Sex-selective abortion and the abandonment of female infants — and post-natal factors like preferential nutrition and medical care for sons — has led, over the past three decades of the family planning policy, to an extreme gender imbalance. In April of 2009, the British Medical Journal concluded that as of 2005, in China “males under the age of 20 exceeded females by more than 32 million.” Many scholars fear that this imbalance will lead to a glut of men who are unable to find partners, “bare branches” who may be more prone to crime, gang formation, religious extremism and social instability.
After reports in September that the Chinese government intended to relax the single-child policy in order to provide more workers in an aging country and to help correct the gender imbalance, the government reiterated its commitment to restricting procreation. The head of the National Population and Family Planning Commission told a state-run newspaper that contrary to speculation that the policy would be repealed nationwide by 2015, “[W]e will stick to the family planning policy in the coming decades.”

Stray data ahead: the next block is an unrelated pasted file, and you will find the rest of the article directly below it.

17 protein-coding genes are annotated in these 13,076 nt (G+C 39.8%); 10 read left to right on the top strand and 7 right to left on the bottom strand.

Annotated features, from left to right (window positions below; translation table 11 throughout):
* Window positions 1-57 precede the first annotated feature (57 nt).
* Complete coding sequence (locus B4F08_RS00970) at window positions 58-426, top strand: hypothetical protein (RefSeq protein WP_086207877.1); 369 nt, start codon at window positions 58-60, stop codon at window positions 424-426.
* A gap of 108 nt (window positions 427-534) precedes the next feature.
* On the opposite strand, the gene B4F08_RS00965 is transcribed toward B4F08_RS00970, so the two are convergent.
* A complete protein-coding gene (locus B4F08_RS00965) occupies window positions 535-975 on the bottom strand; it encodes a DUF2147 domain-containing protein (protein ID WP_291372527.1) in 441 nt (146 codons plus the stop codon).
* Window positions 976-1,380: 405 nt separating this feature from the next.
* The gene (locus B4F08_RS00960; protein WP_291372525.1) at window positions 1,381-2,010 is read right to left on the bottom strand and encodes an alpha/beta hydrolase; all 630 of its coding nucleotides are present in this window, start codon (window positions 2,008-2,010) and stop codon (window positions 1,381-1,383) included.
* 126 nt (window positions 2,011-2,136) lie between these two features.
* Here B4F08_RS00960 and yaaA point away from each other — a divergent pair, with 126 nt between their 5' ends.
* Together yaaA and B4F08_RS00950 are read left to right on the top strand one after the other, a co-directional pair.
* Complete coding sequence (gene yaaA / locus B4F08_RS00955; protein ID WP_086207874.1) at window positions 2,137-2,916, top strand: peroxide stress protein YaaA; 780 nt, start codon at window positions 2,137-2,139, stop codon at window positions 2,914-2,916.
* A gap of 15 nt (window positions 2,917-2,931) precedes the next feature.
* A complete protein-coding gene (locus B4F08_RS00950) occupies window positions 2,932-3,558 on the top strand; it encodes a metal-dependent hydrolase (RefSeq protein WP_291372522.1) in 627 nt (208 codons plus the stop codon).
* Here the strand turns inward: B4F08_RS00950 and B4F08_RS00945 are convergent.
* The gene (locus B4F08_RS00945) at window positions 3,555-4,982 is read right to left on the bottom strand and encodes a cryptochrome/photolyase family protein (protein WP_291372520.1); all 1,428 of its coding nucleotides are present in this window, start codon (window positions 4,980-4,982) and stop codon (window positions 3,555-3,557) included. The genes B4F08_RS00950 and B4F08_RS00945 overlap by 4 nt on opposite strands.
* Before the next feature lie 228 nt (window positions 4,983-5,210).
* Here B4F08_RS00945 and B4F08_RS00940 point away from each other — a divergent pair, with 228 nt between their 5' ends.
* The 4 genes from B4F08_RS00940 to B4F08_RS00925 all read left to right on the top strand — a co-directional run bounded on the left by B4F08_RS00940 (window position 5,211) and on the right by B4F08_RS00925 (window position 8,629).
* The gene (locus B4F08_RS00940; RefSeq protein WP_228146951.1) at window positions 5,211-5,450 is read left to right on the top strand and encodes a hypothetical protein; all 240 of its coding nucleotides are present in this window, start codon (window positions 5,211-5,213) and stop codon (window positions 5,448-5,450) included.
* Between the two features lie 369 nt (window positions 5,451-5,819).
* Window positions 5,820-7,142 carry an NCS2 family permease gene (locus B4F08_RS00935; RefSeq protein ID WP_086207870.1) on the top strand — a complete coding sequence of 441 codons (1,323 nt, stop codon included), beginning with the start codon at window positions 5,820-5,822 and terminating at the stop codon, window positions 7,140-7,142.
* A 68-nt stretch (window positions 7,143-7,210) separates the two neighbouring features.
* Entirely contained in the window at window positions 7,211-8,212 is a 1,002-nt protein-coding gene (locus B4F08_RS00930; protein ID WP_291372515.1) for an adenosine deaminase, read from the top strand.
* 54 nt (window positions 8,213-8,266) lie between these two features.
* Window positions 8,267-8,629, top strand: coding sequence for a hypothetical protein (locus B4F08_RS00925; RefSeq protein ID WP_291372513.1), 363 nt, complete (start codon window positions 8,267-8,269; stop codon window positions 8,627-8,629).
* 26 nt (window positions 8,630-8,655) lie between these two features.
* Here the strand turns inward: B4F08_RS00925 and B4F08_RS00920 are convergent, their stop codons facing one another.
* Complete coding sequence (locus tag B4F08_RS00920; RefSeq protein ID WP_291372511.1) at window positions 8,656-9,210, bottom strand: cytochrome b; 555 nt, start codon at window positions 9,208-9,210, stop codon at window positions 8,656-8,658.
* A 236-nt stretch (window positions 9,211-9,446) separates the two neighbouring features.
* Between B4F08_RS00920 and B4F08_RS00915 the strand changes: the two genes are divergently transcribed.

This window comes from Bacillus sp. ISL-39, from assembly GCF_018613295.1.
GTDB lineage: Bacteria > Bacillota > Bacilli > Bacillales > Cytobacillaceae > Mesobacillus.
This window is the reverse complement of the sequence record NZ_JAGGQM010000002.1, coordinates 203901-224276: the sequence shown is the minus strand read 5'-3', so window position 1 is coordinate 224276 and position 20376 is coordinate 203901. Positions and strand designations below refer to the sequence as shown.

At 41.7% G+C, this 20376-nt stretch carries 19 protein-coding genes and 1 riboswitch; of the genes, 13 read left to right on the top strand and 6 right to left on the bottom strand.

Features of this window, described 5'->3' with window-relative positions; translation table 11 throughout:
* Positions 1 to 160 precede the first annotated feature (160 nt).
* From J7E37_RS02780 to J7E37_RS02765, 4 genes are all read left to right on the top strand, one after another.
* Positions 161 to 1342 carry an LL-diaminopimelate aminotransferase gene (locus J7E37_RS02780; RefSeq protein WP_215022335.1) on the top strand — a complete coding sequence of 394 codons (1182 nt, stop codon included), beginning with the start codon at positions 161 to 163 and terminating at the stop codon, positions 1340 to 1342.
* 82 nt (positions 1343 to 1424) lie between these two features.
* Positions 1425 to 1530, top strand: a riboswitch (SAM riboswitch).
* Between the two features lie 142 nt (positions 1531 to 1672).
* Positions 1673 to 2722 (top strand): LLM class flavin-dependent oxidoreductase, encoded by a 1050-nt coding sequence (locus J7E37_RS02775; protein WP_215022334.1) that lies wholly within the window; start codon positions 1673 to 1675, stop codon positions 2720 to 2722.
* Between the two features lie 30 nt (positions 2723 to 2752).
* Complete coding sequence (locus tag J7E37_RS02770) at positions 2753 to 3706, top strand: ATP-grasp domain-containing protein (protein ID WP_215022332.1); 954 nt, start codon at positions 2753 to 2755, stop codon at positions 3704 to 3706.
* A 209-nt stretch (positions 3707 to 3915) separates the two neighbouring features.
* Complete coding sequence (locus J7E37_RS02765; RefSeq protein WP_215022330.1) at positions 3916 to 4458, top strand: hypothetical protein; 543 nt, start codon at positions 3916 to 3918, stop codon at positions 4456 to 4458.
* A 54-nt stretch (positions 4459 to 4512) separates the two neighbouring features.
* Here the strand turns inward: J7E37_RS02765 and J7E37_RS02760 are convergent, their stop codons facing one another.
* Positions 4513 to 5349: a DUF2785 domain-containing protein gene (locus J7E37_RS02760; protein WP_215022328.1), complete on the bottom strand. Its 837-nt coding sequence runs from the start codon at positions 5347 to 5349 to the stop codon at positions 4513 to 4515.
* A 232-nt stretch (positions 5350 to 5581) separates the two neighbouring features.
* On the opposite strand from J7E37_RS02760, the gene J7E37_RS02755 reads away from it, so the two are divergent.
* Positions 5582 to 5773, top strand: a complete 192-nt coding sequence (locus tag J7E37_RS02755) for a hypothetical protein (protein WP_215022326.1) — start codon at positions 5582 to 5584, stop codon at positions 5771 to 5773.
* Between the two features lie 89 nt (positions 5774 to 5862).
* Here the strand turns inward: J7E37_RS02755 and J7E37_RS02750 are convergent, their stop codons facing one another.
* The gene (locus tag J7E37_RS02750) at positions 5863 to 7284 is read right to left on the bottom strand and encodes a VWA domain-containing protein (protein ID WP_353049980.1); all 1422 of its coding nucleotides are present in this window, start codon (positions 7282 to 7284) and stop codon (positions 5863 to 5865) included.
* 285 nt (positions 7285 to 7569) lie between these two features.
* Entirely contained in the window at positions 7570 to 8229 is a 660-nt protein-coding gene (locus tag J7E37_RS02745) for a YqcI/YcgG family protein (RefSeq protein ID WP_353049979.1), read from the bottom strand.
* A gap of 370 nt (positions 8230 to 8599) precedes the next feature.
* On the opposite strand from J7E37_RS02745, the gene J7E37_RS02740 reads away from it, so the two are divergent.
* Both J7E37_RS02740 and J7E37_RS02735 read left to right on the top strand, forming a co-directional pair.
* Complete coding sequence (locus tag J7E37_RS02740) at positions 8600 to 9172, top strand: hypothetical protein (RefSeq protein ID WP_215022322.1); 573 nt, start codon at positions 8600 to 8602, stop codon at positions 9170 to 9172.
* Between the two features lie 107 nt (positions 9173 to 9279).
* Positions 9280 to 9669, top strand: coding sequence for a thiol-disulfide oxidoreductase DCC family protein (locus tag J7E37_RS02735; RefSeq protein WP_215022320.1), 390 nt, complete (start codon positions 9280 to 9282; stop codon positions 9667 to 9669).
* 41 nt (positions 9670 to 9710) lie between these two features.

While acknowledging that overpopulation is a serious problem, the toxic mix of cultural preference for boys and state-restricted reproduction have created a situation where Chinese men vastly outnumber Chinese women, children are kidnapped, and women are forced to have deeply desired pregnancies terminated.
The pain of individual families isn’t easily quantifiable, but the words of the couple interviewed by Al Jazeera begin to show their agony.
The man says to reporters in a voice shaking slightly with emotion, “The child we do have is ten years old. She has been feeling my wife’s belly as it has grown larger and larger over the months. And my daughter says, ‘I will have a little brother soon.’ I don’t know how I can possibly explain to her what has happened.”